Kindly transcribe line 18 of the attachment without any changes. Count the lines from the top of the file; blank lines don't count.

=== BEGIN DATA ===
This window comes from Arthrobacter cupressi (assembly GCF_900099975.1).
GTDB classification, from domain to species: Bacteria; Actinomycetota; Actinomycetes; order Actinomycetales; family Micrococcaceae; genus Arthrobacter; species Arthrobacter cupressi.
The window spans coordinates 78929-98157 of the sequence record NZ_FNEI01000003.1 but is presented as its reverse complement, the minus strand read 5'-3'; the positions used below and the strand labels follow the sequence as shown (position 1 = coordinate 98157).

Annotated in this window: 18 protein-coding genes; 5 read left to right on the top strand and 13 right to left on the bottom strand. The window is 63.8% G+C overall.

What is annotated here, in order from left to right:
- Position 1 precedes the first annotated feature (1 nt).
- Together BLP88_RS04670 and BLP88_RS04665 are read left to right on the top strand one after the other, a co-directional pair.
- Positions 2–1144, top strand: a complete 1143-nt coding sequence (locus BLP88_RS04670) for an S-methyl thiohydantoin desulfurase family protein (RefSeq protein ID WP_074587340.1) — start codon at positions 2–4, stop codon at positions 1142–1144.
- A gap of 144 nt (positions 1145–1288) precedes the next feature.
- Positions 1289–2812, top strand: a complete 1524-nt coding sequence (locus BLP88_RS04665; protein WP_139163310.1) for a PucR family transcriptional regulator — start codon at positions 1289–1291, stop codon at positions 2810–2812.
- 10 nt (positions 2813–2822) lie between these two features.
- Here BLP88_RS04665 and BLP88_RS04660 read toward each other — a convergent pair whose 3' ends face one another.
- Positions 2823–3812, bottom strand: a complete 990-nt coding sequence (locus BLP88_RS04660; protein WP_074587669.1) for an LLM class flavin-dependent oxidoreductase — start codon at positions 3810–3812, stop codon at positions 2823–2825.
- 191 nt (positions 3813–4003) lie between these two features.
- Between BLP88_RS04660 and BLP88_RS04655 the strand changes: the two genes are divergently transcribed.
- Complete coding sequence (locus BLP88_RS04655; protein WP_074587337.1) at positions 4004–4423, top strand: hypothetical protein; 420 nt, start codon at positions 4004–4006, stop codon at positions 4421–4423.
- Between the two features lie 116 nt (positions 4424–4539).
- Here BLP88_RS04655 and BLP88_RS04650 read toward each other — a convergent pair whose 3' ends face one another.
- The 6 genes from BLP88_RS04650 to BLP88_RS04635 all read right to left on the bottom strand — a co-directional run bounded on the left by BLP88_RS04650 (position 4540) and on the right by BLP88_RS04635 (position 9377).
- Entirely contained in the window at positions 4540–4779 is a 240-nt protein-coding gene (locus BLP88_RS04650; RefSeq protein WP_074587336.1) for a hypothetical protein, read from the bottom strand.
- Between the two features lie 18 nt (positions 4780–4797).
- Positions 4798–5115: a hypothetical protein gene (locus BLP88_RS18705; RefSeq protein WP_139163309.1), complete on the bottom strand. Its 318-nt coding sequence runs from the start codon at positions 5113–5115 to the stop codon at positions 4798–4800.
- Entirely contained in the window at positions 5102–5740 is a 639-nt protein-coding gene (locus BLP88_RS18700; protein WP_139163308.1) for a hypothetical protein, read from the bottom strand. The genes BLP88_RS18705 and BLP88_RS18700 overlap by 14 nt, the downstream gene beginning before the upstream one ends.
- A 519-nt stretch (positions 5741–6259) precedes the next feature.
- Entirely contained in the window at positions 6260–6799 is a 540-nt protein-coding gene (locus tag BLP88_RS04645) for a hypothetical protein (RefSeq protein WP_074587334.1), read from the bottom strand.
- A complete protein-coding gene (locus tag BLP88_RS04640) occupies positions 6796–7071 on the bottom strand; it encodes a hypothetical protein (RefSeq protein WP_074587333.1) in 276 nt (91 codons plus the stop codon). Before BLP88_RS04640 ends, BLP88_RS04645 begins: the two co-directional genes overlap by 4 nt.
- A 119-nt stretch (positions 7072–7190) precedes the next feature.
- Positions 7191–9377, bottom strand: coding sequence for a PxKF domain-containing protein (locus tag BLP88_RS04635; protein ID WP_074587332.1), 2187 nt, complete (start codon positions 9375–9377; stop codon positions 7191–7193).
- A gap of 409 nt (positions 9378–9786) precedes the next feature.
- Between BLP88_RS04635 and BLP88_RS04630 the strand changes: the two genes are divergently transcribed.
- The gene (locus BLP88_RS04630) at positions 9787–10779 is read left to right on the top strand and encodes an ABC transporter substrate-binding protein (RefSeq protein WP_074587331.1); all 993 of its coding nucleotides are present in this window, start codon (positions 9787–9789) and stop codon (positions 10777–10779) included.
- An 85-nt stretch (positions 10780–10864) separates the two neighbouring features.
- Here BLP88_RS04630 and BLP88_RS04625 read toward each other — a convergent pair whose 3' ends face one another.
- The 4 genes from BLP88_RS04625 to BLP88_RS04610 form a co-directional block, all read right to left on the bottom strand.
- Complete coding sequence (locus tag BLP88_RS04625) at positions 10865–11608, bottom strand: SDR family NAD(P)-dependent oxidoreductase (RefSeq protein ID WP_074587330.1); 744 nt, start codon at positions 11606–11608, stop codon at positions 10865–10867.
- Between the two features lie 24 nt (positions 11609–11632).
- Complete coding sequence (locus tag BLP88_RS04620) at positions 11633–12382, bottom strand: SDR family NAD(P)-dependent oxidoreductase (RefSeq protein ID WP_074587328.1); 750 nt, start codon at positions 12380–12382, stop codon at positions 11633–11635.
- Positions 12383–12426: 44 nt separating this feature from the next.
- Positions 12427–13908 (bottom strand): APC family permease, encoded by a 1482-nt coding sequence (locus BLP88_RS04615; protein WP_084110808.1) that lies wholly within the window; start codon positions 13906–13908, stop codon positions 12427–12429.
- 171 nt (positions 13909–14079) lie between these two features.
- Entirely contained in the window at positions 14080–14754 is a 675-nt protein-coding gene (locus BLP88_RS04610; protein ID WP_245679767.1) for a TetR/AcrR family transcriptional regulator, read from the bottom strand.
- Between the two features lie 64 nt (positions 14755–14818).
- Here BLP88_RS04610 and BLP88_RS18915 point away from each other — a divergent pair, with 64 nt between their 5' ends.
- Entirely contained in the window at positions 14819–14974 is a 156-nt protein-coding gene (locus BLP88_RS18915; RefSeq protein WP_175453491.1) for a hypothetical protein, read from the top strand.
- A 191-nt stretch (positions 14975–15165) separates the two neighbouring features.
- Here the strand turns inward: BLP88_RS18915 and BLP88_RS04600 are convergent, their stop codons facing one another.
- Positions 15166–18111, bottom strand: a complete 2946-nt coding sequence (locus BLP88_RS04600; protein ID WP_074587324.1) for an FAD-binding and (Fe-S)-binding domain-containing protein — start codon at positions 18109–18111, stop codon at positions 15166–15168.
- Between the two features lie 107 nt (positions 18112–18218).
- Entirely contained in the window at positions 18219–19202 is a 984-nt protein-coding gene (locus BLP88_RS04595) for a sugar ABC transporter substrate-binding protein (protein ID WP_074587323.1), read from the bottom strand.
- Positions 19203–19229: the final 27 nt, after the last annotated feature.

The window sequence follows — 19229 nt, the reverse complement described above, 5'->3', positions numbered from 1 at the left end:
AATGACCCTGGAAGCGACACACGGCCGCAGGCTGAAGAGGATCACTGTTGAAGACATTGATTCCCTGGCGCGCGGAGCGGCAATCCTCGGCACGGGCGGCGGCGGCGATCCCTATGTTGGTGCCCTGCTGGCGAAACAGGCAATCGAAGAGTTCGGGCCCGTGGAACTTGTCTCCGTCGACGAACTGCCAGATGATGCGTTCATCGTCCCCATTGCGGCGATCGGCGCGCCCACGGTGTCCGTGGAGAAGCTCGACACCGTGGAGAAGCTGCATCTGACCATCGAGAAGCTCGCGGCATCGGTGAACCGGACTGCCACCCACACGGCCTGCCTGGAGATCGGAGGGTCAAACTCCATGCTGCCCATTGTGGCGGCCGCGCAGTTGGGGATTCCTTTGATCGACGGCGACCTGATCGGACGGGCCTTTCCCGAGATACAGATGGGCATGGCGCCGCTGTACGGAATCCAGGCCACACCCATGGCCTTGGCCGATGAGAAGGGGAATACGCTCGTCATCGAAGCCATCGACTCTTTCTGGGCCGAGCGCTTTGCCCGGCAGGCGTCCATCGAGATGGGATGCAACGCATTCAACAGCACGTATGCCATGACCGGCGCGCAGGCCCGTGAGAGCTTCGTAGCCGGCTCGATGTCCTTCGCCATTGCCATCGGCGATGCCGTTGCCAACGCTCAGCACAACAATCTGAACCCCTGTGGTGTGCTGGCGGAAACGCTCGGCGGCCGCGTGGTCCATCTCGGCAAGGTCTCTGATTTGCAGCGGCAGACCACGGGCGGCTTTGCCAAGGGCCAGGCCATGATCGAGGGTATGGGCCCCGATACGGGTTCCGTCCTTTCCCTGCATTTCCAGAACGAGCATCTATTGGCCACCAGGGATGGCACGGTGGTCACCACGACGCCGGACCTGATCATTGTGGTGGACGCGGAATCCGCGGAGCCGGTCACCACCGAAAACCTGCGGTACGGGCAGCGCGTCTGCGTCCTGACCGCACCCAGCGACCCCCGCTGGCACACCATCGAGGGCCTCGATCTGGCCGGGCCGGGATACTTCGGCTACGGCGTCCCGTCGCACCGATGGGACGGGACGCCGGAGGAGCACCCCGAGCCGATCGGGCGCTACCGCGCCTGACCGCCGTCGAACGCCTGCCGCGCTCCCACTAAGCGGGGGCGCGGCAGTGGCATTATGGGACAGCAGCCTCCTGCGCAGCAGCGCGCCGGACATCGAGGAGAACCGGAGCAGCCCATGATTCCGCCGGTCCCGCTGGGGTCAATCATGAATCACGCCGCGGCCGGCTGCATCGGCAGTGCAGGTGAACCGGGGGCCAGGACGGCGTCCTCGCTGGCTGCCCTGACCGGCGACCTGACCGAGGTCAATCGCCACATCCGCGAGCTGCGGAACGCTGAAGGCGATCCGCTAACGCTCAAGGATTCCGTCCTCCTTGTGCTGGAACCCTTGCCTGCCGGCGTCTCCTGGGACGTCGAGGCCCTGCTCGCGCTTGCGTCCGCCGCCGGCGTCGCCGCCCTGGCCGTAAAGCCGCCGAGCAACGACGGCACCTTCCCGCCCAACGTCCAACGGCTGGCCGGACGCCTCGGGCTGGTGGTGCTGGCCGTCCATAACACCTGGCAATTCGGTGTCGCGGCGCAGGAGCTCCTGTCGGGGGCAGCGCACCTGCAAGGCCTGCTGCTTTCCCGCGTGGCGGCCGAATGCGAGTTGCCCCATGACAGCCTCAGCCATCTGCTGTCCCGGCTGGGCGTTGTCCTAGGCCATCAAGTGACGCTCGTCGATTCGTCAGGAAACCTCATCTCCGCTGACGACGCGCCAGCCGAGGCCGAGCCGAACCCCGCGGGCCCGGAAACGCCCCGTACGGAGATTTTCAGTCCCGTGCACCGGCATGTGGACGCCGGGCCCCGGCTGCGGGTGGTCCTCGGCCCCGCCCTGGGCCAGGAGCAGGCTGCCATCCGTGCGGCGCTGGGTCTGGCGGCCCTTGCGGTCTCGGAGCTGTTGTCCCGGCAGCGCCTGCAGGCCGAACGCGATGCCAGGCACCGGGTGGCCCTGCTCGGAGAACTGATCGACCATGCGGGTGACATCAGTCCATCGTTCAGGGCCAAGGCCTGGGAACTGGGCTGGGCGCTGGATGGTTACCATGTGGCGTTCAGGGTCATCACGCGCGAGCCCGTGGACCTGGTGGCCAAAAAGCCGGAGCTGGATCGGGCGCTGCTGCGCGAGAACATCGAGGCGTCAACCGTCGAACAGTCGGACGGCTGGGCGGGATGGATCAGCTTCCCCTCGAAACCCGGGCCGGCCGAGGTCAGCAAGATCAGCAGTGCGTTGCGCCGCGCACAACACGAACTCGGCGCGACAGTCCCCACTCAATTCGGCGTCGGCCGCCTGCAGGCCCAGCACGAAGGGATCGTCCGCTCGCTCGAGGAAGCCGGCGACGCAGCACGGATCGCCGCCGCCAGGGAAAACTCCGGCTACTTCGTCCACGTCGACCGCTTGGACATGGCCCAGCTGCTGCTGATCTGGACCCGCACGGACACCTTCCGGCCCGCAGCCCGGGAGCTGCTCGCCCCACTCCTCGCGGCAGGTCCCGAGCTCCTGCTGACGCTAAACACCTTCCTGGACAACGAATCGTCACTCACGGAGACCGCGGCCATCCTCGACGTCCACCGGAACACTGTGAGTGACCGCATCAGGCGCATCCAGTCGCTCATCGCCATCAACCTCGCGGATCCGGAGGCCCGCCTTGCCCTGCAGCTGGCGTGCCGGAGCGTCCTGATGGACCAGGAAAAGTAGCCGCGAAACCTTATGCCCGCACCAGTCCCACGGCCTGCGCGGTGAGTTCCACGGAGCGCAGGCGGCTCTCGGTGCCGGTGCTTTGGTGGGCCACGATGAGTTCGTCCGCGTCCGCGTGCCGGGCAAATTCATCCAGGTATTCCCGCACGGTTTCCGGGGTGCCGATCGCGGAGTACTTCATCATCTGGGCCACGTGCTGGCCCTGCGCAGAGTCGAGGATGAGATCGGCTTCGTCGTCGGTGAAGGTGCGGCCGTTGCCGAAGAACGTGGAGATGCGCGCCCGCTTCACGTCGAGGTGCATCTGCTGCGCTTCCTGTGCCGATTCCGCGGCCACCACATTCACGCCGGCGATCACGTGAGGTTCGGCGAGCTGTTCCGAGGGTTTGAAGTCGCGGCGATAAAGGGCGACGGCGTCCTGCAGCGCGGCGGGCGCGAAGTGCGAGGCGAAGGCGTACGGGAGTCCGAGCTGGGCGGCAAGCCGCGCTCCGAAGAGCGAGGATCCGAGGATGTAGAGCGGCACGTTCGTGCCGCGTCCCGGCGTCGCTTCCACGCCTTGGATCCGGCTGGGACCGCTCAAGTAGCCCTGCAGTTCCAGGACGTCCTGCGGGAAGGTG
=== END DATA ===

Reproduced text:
- Here BLP88_RS04655 and BLP88_RS04650 read toward each other — a convergent pair whose 3' ends face one another.